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Perhaps you first heard the name Esperanza Spalding in 2011, when an award that many were calling an easy win for Justin Bieber instead went to an eclectic young bass player, singer and composer.

Late Thursday evening, Kendrick Lamar crept back into our lives like a thief in the night. With his new album untitled unmastered., Lamar and his label Top Dawg Entertainment offer us a look at the steps it took to get to his fully formed magnum opus — 2015's To Pimp A Butterfly — and show us that they can stop the world when they feel like it.

From M'Lynn Eatenton in Steel Magnolias to Mary Todd in Lincoln, Academy Award-winning actress Sally Field doesn't shy away from taking on emotionally charged and challenging roles.

All of these characters become a part of her in a sense. "They stay in me and they have always changed me in some way," Field tells NPR's Lourdes Garcia-Navarro.

Now, playing a woman in her late 60s with some borderline personality issues for her latest film, Hello, My Name Is Doris, part of Doris is already in Field.

Novelist Pat Conroy, who announced last month that he was suffering from pancreatic cancer, has died, according to a statement from his publisher. Conroy was 70.

He announced his diagnosis on Facebook almost three weeks ago, saying "I intend to fight it hard."

Today's statement from Todd Doughty, executive director of publicity at Doubleday included comments from Conroy's wife and his longtime editor:

NPR's Audie Cornish spoke with Frannie Kelley of NPR Music's podcast Microphone Check about Kendrick Lamar's untitled unmastered. You can hear their conversation at the audio link.


Hip-hop fans received a surprise Thursday night: an unexpectedly released project from Kendrick Lamar called untitled unmastered.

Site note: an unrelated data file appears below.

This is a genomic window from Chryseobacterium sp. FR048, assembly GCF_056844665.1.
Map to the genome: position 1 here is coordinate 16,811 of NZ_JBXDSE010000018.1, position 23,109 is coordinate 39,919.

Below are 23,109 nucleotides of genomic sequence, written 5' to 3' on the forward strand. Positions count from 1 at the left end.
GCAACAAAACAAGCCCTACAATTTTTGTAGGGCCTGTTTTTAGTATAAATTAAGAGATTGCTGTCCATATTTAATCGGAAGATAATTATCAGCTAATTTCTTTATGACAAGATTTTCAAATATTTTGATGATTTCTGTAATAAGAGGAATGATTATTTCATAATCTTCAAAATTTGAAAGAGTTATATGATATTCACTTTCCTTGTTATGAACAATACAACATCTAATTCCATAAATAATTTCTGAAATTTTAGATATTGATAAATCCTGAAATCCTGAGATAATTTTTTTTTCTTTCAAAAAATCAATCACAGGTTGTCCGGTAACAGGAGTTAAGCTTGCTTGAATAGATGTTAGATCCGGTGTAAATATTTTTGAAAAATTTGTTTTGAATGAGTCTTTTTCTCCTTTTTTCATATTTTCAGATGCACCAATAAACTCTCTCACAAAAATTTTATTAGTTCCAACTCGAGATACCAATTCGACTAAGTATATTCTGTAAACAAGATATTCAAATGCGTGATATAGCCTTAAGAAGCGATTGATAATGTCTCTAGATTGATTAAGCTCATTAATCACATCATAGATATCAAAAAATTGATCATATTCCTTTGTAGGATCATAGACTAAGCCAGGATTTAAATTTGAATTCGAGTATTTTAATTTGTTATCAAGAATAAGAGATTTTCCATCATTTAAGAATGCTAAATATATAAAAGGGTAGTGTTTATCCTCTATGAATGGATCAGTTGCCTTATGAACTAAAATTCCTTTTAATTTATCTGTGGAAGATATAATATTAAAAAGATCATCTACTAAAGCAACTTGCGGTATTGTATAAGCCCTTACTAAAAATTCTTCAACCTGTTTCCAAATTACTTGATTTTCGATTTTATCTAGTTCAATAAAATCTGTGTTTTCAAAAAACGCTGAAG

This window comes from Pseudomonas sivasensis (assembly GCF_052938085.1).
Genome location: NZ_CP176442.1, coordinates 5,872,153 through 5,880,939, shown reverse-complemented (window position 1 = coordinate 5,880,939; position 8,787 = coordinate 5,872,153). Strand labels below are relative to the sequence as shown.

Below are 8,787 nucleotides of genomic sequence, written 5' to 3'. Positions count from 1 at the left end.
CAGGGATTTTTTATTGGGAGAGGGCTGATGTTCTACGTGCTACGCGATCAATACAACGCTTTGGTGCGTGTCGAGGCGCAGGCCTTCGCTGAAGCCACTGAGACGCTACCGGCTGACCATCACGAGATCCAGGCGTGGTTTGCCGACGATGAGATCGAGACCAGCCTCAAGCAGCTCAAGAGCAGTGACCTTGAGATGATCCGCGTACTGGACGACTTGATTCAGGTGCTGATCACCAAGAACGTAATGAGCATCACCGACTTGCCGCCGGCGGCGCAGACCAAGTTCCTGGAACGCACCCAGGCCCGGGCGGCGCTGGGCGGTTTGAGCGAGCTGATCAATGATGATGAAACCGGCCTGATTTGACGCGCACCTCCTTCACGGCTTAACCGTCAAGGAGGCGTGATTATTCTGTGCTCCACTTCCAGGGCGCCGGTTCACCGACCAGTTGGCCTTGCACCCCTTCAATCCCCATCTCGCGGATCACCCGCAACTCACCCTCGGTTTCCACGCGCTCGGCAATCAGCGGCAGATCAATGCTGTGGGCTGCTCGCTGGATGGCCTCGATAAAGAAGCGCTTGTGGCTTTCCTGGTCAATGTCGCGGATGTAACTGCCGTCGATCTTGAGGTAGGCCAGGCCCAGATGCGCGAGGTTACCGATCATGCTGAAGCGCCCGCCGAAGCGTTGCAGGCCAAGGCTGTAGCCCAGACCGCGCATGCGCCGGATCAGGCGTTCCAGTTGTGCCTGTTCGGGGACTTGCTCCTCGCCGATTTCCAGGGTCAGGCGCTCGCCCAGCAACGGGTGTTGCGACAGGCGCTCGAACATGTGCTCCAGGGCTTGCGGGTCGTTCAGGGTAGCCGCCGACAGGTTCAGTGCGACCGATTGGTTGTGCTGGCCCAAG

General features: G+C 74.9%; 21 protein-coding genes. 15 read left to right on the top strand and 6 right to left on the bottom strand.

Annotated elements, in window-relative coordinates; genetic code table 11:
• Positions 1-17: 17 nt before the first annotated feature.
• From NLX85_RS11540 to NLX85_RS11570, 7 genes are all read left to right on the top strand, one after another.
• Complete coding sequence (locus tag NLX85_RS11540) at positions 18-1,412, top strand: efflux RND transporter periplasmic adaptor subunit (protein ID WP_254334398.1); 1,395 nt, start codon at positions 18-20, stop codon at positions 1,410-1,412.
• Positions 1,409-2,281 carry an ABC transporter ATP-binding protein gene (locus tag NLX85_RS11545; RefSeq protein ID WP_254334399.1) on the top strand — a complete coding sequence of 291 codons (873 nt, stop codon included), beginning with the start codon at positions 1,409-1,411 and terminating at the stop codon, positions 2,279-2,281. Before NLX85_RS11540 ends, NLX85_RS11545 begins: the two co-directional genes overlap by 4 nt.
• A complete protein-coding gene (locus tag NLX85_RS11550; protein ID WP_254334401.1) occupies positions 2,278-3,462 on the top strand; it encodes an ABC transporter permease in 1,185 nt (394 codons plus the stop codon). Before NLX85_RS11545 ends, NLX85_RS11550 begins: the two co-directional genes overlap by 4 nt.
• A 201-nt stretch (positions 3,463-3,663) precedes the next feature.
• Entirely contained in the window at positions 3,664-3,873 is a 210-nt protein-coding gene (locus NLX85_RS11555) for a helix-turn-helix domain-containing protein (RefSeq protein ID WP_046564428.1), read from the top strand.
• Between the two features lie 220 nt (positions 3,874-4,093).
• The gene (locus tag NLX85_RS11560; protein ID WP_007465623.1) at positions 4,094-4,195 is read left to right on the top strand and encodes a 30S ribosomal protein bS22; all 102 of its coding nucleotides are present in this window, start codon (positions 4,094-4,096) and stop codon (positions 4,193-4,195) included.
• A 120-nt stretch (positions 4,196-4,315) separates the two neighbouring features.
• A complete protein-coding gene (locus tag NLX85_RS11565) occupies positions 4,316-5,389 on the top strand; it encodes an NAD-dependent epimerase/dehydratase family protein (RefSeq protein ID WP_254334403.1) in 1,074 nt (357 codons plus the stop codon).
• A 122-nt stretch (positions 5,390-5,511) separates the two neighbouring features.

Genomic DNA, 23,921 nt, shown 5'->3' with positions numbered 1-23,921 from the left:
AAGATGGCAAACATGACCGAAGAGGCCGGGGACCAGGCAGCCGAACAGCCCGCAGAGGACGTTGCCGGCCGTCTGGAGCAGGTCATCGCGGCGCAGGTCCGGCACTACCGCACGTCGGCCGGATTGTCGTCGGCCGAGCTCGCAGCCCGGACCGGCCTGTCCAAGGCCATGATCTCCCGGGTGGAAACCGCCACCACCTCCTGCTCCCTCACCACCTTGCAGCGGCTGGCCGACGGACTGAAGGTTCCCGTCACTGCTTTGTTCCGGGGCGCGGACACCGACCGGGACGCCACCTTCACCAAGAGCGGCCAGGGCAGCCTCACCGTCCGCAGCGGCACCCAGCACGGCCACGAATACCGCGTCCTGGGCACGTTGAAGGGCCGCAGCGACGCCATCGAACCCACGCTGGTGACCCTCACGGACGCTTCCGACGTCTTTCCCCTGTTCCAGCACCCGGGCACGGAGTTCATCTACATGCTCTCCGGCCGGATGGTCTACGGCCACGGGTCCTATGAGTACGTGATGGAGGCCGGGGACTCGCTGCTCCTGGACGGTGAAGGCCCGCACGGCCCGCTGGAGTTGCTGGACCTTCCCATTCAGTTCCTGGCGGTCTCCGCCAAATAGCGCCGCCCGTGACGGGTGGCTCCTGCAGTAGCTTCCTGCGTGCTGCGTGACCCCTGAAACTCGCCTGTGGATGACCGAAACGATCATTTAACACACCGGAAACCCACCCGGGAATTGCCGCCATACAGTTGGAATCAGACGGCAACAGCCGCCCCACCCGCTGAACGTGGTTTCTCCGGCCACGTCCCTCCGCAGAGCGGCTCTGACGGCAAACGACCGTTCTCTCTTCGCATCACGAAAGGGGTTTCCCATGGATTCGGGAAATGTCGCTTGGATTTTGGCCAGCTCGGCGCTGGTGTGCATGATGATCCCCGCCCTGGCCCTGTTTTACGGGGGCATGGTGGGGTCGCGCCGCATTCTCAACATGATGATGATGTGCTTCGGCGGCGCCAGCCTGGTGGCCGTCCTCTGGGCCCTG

First, it's not really black. It's not even a color or a pigment. "Vantablack" is a "material," according to Surrey NanoSystems, the British company that created it.

Jack White stopped by the season finale of The Muppets this week, injecting some of his raw blues rock into the show.

Havana will meet the Rolling Stones later this month.

The band has announced they'll play a free open-air concert in the Cuban capital on March 25.

That will make them "the most famous act to play Cuba since its 1959 revolution," the Associated Press reports.

Host Chris Rock made sure Sunday's Oscars were about as black as they could be, given that no black people had been nominated in any high-profile categories.

Of course, Rock brought the pain, as he always does, in a razor-sharp monologue skewering sensibilities on all sides of the #OscarsSoWhite debate. And his comedy bits throughout the show kept up a steady drumbeat, reminding audiences in the hall and at home just who had been left behind.

Editor's note: This post, an interview with director Joshua Oppenheimer about his film The Look of Silence, was originally published on Feb. 27, 2016. The documentary airs tonight, June 27, on PBS.

Humans have an easier time remembering the first and last of things than we do the middles. The ends bulge out in our minds, becoming signifiers of the whole. So for someone raised in the United States, when you're asked to recall the men we've sent to the moon, your mind probably goes first to the originals: Neil Armstrong and Buzz Aldrin. You'll perhaps associate their names with the swelling up of pride the nation felt at seeing those boots hit the lunar turf for the first time.

If you're tired of overwhelming whiteness at the Academy Awards, you're in good company. Famous people and normals alike have expressed indignation over the fact that for the second year in a row, zero people of color were nominated for any acting award.

Courtesy of Peregrine Church

 

Next time you’re walking on a sidewalk in Seattle and it’s raining, look down. You just might see a message reveal itself.

At least that’s the intention of a 21-year-old magician who has created unusual sidewalk art. His stenciled messages are only visible when it’s wet outside.

Read the story and see a map of the artwork on Quirksee.org >>>

You can also read an update to that story by clicking here.

In Pakistan, there aren't a whole lot of stand-up comics.

"When it comes to satire, I think as a culture, we kind of struggle with it," says Pakistani stand-up pioneer Saad Haroon.